Monday & Tuesday 11:00 am to 5:00 pm
Wednesday 2:00 pm to 8:00 pm
Thursday, Friday, & Saturday 11:00 am to 5:00 pm
Located near Reeds Gap in the northwest corner of Durham, the Bartholomew-Mattoon House is surrounded by a wooded, residential neighborhood.
The facade features six-over-nine sash on the first floor and three-over-three “eyebrow” windows on the second floor, which are characteristic of local Greek Revival architecture. The facade sash exhibit louvered shutters as does the six-over-nine sash throughout the rest of the main block. A modern entrance portico featuring a gable roof supported by square posts protects the facade entrance. A substantial single story ridge-to-street, gable-roofed ell has been added to the south elevation of the original block. ‘
Set on the south side of Wallingford Road, the Bartholomew-Mattoon House was erected in the transitional Federal/Greek Revival style ca. 1820. Two stories in height, the five bay facade is capped with a ridge-to-street, asphalt-shingled gable roof. The clapboarded post-and-beam frame rests on a brownstone foundation.
Noyes Dana Bartholomew (1785-1869) of Wallingford built this house ca. 1820 on six acres he received from Moses Robinson. Noyes was the son of Andrew Bartholomew who operated an extensive farm in Wallingford near the Durham town line. A soldier in the War of 1812, Noyes was later responsible for laying out the town of Newberg, Illinois. Shortly before he migrated west, Bartholomew sold the property to Isaiah Mattoon of Durham in 1825. Isaiah, a farmer, quit-claimed the house to his son Alva in 1831 and shortly thereafter it was sold out of the family. The farm passed through a number of hands until Alanson Nettleton purchased it in 1840. Nettleton (1817-1898), a native of Killingworth, farmed the land until 1860. German immigrant John Asman, who purchased the property in 1861, operated a turkey farm and is said to have had the first commercial frozen locker in Durham. In 1884 Asman built his son, William, a house on the western half of the six-acre lot (see: William Asman House) and sold it outright to him in 1906. William obtained his father’s house in 1913 and upon his death in 1944 both homes were sold out of the family.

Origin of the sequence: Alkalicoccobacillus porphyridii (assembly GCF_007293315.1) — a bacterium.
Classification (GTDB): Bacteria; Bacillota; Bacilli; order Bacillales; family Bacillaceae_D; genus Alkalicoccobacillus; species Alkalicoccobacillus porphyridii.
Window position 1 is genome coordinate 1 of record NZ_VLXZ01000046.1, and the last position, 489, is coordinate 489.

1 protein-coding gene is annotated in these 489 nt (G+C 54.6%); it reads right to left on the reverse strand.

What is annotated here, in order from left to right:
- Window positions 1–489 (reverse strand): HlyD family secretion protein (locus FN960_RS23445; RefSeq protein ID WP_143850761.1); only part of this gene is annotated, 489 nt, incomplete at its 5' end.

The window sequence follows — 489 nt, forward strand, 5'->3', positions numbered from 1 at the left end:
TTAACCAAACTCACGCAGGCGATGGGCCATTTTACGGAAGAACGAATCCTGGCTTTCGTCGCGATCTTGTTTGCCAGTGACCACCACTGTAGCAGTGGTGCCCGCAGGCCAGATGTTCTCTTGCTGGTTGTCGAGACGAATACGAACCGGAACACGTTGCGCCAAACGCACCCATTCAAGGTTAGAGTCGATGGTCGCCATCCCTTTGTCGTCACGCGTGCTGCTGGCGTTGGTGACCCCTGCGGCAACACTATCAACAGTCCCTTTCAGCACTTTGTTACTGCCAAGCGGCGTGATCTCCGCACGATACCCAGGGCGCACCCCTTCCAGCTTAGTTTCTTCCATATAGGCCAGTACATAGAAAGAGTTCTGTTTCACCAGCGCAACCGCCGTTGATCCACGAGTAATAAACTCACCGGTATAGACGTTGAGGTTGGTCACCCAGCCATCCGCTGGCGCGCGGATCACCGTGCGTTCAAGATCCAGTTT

The Bartholomew Mattoon House significance as a well-preserved example of a Federal/Greek Revival style farmhouse erected in the early nineteenth century.